Could the age of self-service BI (business intelligence) finally be near? And, if so, are organizations ready?
For years, BI vendors have promised a way for managers to easily build their own reports from scratch, without the help of IT staff. Now, with the release of Microsoft Office 2010, managers are finding they can do these tasks using a powerful new Excel feature, called PowerPivot. And by its ease of availability if nothing else, this feature is promising to shake up the field of BI.
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"It will spread like wildfire. As organizations upgrade to Office 2010, Excel users will adopt PowerPivot, whether the [IT staff] likes it or not," said Gartner analyst Rita Sallam.
Thus far, BI professionals seem ambivalent about PowerPivot. At a packed PowerPivot birds-of-a-feather session at the Microsoft TechEd conference last June, many admitted that the feature is powerful, even as they worried about the repercussions of its use within their own offices.
"Some of our concerns [are around] letting users loose, the size of the files that they want to share and the kind of data they want to share," one attendee said.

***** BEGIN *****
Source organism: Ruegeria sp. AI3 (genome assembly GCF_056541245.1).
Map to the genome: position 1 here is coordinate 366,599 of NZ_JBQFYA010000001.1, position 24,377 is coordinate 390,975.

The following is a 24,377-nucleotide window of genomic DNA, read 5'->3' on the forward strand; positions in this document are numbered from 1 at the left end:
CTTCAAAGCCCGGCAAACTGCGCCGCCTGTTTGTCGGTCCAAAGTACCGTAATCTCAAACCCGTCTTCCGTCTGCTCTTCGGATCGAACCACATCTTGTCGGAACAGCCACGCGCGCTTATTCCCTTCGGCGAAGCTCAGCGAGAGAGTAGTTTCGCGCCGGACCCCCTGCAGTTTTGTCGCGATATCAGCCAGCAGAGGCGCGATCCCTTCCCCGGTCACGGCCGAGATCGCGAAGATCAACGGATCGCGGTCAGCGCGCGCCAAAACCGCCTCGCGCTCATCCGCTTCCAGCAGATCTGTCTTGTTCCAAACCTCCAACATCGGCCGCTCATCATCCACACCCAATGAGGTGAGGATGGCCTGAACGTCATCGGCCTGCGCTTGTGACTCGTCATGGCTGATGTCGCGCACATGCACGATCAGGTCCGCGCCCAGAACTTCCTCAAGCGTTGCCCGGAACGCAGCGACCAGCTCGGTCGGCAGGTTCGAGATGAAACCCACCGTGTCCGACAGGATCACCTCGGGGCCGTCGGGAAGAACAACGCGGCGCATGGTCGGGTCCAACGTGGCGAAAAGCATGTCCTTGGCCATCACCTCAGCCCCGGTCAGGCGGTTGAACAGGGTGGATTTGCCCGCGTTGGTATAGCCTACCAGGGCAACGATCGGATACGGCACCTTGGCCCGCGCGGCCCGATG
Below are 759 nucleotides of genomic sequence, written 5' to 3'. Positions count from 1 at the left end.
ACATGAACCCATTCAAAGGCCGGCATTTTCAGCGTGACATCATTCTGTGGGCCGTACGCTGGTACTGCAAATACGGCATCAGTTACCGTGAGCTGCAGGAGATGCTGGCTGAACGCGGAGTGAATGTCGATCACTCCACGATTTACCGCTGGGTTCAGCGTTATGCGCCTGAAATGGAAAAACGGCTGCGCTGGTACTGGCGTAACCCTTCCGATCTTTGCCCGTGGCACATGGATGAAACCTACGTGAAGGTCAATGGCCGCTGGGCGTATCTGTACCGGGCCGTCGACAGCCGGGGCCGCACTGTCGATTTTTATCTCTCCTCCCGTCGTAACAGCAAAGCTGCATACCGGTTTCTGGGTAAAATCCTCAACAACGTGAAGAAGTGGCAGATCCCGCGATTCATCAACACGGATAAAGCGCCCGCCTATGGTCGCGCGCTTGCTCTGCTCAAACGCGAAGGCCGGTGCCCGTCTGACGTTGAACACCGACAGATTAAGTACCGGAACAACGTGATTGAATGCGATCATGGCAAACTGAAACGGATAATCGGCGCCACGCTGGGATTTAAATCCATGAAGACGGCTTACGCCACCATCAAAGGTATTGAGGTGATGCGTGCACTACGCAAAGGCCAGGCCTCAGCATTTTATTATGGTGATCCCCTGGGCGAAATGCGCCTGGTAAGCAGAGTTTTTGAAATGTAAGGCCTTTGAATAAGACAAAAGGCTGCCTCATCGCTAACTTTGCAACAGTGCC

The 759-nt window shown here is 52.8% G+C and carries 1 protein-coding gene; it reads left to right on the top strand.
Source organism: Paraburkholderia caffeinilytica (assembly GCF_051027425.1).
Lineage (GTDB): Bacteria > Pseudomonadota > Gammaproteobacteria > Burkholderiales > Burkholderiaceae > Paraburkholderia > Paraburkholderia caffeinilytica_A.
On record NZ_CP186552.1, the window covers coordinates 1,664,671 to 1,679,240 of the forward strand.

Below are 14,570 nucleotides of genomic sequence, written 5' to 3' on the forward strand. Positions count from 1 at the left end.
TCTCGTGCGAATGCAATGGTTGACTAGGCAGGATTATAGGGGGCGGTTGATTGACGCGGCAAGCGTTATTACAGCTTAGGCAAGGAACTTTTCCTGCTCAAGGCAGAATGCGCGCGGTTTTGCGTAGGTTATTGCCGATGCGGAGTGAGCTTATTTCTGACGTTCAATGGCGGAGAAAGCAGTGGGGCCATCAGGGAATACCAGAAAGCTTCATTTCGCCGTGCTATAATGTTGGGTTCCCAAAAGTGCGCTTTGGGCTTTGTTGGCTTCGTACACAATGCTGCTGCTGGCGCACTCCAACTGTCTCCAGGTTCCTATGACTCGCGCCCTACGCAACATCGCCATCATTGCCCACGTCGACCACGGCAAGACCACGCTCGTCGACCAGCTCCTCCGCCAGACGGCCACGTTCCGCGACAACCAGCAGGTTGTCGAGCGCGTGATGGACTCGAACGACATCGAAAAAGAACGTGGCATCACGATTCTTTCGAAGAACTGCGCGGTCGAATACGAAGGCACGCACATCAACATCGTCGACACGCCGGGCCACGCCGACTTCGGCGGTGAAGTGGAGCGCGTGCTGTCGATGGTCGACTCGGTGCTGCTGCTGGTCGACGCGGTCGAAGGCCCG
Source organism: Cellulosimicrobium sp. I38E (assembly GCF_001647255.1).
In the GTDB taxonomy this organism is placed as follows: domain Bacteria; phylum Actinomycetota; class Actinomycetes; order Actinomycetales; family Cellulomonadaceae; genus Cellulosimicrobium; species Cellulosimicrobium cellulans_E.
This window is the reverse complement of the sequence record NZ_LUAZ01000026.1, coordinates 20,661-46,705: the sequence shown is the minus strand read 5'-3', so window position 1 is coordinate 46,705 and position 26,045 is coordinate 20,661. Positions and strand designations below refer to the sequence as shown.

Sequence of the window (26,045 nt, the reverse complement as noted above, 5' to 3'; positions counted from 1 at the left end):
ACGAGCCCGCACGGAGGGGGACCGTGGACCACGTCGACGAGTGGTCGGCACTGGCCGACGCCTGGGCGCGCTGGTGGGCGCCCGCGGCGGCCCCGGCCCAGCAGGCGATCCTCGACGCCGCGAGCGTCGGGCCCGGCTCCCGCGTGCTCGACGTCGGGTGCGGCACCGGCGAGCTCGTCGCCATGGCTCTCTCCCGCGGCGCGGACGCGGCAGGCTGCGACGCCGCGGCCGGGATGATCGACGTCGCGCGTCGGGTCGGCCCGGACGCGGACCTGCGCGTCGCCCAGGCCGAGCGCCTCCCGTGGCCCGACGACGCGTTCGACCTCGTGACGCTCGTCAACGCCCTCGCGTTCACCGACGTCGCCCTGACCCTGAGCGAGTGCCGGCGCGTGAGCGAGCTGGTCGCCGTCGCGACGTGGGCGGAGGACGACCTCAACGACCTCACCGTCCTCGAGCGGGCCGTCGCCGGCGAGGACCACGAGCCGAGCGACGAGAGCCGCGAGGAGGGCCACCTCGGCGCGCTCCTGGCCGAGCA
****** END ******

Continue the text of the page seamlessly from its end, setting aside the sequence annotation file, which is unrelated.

As the name implies, PowerPivot is a PivotTable on steroids. With PowerPivot, you can pull into Excel large amounts of data from multiple database tables, databases, or other sources of data, then sort and filter them almost instantly. Data can be reorganized around one column or compared against columns from another data source. You can divide the data by time, geographic origin, or some other parameter. Since it runs Microsoft's business intelligence software on the back end, it can do much of what a full-fledged BI application can do.
And PowerPivot can work blazingly fast too. Architecturally speaking, it replicates the technology found in many in-memory databases, allowing users to sort millions of rows of data within a few seconds.
The best part about PowerPivot is that it is free, or at least it is a free feature of Microsoft Office 2010 (though to really enjoy its full power, an organization should also run Microsoft's SQL Server on the back end). This means that all the power Excel users in your organizations will start playing with it sooner or later.
But a potential danger lurks in this ease of use, said Andrew Brust, the chief technology officer for Microsoft integrator Tallan. (Brust also moderated the PowerPivot TechEd session.) Promiscuous use of PowerPivot may only aggravate a problem that has already become an issue for many data-centric organizations over the past decade, one that came about in large part due to the managerial popularity of Excel.